Margaret Ruth Polson, Ph.D.



Dr. Richard D. Howe, “Margaret Ruth Polson, Ph.D.,” Appalachian State University Libraries Digital Collections, accessed April 22, 2024,

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Margaret Ruth Polson, Ph.D.


Appalachian State University
Universities and colleges--Faculty


Dr. Richard D. Howe




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Boone (N.C.)

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Professor Emerita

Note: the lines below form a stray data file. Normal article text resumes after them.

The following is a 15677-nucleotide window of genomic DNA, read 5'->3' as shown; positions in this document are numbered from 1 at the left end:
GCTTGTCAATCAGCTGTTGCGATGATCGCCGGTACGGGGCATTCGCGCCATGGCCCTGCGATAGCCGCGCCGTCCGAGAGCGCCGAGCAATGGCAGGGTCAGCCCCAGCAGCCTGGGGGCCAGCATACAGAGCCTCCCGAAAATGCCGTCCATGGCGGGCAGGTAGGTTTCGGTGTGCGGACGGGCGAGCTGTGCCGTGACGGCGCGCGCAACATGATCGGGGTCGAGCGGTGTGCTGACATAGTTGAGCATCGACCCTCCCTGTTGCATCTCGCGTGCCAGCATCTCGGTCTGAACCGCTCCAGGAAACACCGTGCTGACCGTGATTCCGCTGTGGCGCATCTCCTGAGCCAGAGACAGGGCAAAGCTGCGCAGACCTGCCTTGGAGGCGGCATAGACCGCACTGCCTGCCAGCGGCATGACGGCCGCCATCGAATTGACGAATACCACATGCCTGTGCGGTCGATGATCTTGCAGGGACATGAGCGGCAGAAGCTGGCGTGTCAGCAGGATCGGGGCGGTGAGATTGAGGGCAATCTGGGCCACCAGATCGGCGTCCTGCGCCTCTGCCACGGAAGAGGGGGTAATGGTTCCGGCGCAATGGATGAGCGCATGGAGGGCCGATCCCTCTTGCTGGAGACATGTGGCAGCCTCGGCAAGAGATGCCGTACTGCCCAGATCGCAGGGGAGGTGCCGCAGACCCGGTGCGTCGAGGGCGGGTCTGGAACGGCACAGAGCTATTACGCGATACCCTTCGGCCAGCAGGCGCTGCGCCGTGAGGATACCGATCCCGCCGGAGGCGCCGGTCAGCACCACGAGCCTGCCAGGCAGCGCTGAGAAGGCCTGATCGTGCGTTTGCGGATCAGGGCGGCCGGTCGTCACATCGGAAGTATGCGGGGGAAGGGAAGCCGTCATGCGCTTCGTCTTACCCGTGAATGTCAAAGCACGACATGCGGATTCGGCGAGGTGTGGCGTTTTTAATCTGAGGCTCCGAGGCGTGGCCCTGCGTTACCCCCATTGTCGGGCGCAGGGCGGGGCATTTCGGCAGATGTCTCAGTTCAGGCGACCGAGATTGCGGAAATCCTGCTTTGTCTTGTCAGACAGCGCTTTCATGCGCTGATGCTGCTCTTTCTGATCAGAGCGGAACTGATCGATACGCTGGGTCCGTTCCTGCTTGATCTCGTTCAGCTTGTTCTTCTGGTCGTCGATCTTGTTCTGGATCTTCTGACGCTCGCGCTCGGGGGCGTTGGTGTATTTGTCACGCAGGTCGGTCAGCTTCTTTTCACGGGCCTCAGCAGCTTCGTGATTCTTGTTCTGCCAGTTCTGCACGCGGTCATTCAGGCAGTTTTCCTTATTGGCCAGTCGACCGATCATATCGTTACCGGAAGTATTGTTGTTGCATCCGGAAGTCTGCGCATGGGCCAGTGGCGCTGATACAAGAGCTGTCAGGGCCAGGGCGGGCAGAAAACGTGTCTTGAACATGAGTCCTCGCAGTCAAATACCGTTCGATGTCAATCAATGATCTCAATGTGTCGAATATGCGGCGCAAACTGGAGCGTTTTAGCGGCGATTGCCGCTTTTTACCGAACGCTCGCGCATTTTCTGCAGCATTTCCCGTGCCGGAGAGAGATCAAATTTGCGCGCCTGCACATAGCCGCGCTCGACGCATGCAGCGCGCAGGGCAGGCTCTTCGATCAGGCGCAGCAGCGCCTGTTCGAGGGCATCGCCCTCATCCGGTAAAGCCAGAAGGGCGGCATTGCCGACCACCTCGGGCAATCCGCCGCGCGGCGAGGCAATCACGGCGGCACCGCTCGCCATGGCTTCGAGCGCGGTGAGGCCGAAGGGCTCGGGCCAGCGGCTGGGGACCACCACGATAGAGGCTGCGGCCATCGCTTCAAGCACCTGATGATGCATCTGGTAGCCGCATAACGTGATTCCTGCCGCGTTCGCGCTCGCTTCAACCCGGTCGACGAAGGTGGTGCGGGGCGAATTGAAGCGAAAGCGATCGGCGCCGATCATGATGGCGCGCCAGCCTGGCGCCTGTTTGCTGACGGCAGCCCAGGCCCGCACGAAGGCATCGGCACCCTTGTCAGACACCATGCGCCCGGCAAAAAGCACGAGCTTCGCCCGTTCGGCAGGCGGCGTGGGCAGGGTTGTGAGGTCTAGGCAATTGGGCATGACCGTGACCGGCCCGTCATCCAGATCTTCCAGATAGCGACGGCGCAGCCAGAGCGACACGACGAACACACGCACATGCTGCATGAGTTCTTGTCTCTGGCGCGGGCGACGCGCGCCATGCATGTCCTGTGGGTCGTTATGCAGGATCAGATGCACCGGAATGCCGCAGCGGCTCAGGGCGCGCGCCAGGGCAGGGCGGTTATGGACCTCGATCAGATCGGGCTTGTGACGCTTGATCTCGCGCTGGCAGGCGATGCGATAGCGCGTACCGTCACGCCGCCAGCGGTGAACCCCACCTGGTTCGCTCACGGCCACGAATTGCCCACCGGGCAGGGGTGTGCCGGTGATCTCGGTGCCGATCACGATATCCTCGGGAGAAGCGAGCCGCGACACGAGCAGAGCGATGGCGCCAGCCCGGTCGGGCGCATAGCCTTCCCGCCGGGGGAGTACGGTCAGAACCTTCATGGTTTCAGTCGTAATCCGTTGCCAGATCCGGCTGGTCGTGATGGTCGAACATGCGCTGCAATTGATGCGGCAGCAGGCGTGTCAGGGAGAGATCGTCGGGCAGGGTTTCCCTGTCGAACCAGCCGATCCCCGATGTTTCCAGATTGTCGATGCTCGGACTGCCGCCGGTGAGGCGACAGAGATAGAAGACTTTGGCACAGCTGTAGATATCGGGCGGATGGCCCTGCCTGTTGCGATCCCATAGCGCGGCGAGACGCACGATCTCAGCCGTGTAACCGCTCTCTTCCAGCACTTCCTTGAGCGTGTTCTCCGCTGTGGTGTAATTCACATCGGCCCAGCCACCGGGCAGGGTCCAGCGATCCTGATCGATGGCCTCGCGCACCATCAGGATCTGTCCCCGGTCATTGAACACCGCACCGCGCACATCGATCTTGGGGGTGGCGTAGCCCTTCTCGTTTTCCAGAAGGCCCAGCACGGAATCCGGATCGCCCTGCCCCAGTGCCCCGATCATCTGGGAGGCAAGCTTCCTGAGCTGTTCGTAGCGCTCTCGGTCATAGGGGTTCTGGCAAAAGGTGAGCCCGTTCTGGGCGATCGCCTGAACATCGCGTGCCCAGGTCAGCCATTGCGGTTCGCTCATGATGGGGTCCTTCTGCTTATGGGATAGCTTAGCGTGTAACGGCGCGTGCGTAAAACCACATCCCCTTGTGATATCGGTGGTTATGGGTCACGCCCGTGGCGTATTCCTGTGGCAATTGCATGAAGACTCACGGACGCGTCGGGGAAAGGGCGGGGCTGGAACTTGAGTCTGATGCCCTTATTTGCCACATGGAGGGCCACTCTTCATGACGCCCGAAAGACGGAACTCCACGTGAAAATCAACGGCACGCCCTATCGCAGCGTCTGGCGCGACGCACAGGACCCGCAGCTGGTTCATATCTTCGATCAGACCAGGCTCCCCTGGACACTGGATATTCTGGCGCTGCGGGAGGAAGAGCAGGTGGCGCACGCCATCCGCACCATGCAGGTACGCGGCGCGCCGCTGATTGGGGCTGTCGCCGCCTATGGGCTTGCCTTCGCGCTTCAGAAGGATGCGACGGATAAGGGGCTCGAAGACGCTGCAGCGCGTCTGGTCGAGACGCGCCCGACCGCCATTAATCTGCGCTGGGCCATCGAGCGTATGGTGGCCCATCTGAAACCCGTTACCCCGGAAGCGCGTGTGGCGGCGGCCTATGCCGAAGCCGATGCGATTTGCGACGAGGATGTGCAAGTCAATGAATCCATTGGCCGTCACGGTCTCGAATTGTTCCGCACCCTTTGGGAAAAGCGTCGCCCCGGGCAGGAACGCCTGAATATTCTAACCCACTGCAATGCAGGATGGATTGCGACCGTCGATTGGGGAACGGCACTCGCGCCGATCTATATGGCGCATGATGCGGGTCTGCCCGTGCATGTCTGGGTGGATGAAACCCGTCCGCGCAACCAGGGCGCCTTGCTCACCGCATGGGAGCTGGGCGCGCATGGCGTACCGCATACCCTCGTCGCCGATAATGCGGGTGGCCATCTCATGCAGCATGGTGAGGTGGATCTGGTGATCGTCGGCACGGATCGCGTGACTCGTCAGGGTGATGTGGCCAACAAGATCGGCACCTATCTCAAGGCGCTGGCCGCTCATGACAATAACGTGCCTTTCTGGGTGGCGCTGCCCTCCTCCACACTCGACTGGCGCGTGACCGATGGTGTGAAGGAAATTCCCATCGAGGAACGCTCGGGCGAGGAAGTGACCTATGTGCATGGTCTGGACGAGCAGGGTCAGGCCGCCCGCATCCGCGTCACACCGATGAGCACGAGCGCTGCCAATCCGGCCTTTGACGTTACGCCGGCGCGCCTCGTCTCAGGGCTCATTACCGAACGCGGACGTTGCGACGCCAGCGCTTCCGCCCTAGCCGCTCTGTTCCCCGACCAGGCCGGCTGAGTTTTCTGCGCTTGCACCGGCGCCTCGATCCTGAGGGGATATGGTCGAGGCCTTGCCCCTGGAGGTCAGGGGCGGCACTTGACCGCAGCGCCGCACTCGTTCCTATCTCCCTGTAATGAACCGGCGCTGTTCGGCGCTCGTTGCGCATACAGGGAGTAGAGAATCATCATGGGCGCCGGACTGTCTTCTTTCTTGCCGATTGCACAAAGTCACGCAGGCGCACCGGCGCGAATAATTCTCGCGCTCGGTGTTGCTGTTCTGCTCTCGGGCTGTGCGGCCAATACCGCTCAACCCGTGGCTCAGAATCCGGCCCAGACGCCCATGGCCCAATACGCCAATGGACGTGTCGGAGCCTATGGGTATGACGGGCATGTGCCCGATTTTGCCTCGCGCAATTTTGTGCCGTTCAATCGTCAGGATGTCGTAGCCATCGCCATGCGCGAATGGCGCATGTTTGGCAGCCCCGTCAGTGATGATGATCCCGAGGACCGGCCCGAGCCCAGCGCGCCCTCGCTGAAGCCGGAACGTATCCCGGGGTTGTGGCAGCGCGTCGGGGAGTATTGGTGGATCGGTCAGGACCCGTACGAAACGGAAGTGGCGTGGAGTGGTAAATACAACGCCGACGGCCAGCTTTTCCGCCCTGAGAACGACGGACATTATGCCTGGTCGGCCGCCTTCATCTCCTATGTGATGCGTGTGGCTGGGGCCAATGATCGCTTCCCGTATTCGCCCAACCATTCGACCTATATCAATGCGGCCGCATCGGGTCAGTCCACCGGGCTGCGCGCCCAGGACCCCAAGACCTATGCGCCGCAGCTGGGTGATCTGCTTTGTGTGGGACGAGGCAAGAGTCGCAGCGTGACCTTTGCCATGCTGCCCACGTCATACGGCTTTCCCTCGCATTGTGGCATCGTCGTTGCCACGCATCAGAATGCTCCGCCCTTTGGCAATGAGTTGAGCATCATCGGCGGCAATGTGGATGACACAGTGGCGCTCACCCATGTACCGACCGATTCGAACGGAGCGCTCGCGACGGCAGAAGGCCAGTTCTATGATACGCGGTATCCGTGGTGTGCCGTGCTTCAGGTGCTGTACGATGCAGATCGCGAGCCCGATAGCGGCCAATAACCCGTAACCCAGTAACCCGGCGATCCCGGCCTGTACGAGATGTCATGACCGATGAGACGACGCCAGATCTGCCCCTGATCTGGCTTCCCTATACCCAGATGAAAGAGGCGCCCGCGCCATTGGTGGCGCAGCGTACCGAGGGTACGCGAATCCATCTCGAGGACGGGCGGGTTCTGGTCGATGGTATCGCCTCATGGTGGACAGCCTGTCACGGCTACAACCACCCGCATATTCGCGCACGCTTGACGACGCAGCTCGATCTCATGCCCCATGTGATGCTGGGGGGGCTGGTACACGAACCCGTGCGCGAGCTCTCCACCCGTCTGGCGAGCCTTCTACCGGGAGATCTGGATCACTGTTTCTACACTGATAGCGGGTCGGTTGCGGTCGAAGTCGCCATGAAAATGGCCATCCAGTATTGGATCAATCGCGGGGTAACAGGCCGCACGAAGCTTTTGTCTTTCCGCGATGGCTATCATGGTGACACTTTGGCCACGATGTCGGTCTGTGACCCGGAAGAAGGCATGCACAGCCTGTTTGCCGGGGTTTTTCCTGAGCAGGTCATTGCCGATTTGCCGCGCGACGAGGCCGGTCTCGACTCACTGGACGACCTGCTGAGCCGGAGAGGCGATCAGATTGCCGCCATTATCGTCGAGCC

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Professor Emerita of Art Margaret R. ("Peggy") Polson (March 31, 1931-), was born in Roanoke, Virginia. After graduating from Ithaca High School, Ithaca, New York, she earned her A.A. degree at Stephens College, Columbia, Missouri, in 1951, and her B.A. degree at Cornell University, Ithaca, New York, in 1954. Polson completed an M.S degree at Cornell in 1956 and went on to earn an M.EA. degree at the State University of Iowa, Iowa City, in 1961. After additional studies at Silliman University in the Philippines (1953), the California School of Fine Arts, Los Angeles, (1957), and the Instituto Allende in Mexico (1959), she earned a Ph.D. degree in 1974 from the University of North Carolina-Chapel Hill. Polson has done further study at the Vermont Studio School and at the University of Iowa. Polson began her teaching career in 1953 at Silliman University. She then taught at the Roberson Memorial Museum, Binghamton, New York, during the summer of 1955 and at Iowa State University in Ames, from 1956 to 1958. She later taught at Cornell (1962-63) and at State University College, Plattsburgh, New York (1963-66), before coming to Appalachian State University in 1971. Dr. Polson retired from Appalachian State in 1993. An accomplished artist as well as an educator, Polson has exhibited her work across the country. Exhibition sites include Erie, Pennsylvania; Ithaca, New York; Lancaster, South Carolina; the North Carolina towns and cities of Asheville, Banner Elk, Boone, Chapel Hill, Charlotte, Greensboro, Spruce Pine, and Winston-Salem; Atlanta and Athens, Georgia; Johnson City, Tennessee; and Iowa City, Iowa. Dr. Polson draws, paints, carves intaglios, makes prints, and creates foil print monotypes. Polson's publications include the following articles: • "The Feminine Sensibility and Inner Space: Some Thoughts Concerning jungian Psychology in Art." The Southern Quarterly 18 (Winter 1979): 42-51. • "The Poetic Image of Landscape in a Late Work of Paul Klee." Interpretations: A Journal of Idea, Analysis and Criticism 13.2 (Spring 1982) : 98-104. • "Thoughts on the Visual Language of Paul Klee as Seen in His Ohne Titel (1940). Studies in Iconography 9 (1983): 129-33. Dr. Polson has been the recipient of many awards, including the Outstanding Teaching Award given in 1993 by the Alumni Association of Appalachian State University. She has been a Danforth Associate (June 1981-May 1986), was inducted into the Honor Society of Phi Kappa Phi (1980), and is listed in Who's Who of Women in Education (1978) and Who's Who in the South and Southwest (1993). She has presented papers and chaired panels at several art conferences in the Southeast. Dr. Polson has also traveled widely. In addition to her teaching experience in the Philippines, she has lived in Paris and studied in Mexico, Spain, Italy, Greece, Switzerland, the Netherlands, Belgium, Jamaica, Antigua, Israel, the former Soviet Union, and the People's Republic of China. In retirement, Polson continues to study and create art, exploring her interest in foil stamping printmaking and the "tree of life" motif. In June 1993, she studied at the University of Iowa with Virginia Myers, the inventor of the Iowa Foil Printer, and, in July, she studied at the C.G. Jung Center in New York City. Dr. Polson's former students have encouraged her pursuits and honored her by planting an ornamental cherry tree outside Wey Hall. Polson says of the living tribute and the students who have given it, "I was deeply touched by this gift and will think of them as 1 pass in and out of that building continuing my work with foil stamping in printmaking." Dr. Polson received her emerita status on March 19, 1993; and in June 2000, she moved to Deerfield, an Episcopal retirement community located near Asheville, North Carolina. Her new cottage, along with eight others, was built that winter as part of their phase two building program. Sources: Appalachian State University files and personal correspondence. -Dr. Richard D. Howe

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